The Magnetometer for flight in a plane is only needed really for two distinct conditions. 1) When the plane is in hover mode (hanging of it's propellor) or 2) for fully automated take off.
  • Hi Pete,

    Thanks for you quick response! I'll go and that magnetometer.
    Also, another question just popped up in my mind. How does the DCM algorithm perform without yaw compensation?

  • Developer

    I think you probably will want to get the magnetometer that is in the DIY Store if you are going to use it with the UAV DevBoard. Why ?

    1) There is an ongoing project to integrate that device with the UavDevBoard. Progress is being made.
    2) Tilt compensated magnetometers usually have on board acclerometers to detect gravity. I don't think these will work well when a plane is pulling say 2g in a tight continuous turn.
    However, the UDB already has all of that calculation completely done. The UDB knows exactly what orientation it is in all the time. So it can provide the tilt compensation functionality itself in it's own firmware. So we do not need the more expensive tilt compensated magnetometers. We can use the more basic and cheaper ones.
  • Hi all,

    I've got another question. I've tried to find the answer myself, but I can't seem to find it.
    My question is, should I get a tilt-compensated magnetometer or would a 'simple' one that is not tilt-compensated do?

    With regards,
  • Bill,

    Again thanks for the response! I now understand all the different clock speeds and settings :).
    Thanks for all the help :).
    Right now I'm reading through the UDB google discussion groups, a lot of interesting stuff there too!!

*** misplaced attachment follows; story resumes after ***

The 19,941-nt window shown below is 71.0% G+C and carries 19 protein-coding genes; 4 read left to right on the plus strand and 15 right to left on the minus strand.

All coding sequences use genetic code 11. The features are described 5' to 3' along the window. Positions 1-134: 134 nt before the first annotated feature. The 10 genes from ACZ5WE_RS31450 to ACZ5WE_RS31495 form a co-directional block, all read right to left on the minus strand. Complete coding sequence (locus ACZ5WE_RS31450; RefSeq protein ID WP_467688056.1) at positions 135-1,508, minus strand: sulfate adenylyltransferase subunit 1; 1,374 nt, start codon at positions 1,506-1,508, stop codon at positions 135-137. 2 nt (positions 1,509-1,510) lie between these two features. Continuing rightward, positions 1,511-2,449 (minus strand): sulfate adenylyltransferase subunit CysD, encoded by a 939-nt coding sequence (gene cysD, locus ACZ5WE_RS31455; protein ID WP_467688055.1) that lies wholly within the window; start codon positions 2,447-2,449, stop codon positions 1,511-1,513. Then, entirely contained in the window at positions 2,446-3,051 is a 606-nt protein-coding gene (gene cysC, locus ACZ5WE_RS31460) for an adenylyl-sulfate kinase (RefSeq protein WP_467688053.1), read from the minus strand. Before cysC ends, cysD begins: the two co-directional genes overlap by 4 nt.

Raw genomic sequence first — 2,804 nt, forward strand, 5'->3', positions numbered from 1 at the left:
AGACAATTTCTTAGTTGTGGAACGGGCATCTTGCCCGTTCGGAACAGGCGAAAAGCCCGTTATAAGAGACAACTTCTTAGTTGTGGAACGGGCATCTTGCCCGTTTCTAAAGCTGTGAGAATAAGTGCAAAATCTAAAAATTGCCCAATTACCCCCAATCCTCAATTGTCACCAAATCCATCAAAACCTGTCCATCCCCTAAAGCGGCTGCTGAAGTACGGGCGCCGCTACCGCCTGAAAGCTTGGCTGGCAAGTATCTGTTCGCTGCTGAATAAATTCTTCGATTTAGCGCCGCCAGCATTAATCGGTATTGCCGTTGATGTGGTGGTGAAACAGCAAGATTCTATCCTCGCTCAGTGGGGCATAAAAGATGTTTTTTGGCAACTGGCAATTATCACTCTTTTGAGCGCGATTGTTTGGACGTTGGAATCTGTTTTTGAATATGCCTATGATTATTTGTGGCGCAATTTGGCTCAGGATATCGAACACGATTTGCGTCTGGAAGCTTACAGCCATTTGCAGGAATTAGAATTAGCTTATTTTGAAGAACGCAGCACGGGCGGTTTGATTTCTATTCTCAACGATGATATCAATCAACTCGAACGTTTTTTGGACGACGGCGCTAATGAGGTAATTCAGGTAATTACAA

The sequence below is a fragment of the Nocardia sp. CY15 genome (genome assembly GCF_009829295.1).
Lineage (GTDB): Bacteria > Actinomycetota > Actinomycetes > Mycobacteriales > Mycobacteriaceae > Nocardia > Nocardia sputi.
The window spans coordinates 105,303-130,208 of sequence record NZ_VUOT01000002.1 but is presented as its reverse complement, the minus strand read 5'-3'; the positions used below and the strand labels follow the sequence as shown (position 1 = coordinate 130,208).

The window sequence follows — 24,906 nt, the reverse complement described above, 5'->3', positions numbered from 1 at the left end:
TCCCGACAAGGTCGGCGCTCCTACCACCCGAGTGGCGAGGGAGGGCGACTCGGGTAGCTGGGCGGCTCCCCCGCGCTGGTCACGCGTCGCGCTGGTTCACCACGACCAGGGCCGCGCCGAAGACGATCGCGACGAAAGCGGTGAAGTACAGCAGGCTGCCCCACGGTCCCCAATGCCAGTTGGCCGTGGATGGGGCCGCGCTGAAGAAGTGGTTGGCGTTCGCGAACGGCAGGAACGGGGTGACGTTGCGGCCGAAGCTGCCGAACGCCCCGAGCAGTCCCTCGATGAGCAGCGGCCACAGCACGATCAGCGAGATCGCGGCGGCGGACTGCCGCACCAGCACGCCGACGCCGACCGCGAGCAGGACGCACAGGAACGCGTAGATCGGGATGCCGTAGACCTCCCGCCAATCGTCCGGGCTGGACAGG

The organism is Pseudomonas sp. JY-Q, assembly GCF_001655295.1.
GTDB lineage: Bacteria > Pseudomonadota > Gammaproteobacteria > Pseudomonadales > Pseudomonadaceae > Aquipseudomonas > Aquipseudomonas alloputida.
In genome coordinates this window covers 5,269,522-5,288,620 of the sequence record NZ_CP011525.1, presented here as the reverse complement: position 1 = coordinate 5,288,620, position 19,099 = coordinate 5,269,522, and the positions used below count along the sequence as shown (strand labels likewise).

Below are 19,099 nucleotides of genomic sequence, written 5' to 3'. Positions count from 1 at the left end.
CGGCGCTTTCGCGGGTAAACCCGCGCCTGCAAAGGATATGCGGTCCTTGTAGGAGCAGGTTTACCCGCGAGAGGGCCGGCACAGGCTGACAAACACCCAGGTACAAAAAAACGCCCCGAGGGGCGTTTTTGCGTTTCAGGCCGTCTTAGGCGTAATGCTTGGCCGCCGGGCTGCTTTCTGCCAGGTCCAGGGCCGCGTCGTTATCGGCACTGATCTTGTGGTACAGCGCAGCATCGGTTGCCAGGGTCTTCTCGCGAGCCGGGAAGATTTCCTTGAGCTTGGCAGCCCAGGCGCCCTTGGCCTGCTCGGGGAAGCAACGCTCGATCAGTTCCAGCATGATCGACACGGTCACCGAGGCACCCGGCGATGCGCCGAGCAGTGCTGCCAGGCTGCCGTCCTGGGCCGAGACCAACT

With regards,
  • T3

    All of the released firmware for the UAV DevBoard runs at 16 MHz. We are doing that to reduce the amount of power the board draws, and because the CPU loading is still only about 10% at the frequency.

    SparkFun does not have any connection to the firmware, they only sell the hardware. The frequency is software configurable. The board could
    run at 120 MHz, if you wanted it to. So, SparkFun advertises the top speed of the hardware, 120 MHz. To be precise, I suppose SparkFun should say that it can run at 120 MHz.

    I have tested the board at 120 MHz, it does work at that speed.

    As we continue to develop more firmware, and the CPU loading goes up, we may raise the frequency to 30 or 60 MHz. There would not be any change to the hardware, we would just change a couple of software option bits.

    Best regards,
  • @Bill,

    Thank you for your explanation! Indeed it wouldn't matter very much, however on my own board I was planning on using dsPIC too and I was wondering what speed to set it at??
    I've one question left though:
    Does the UAV DevBoard run at 16 MHz, 120 MHz or a combination of both? 'Cause in the code I came across this line:
    _FOSC( CSW_FSCM_OFF & HS ) ; // external high speed crystal
    This means it uses 16 MHz, I think. If so, why then does sparkfun say it runs at 120 MHz?

    With regards,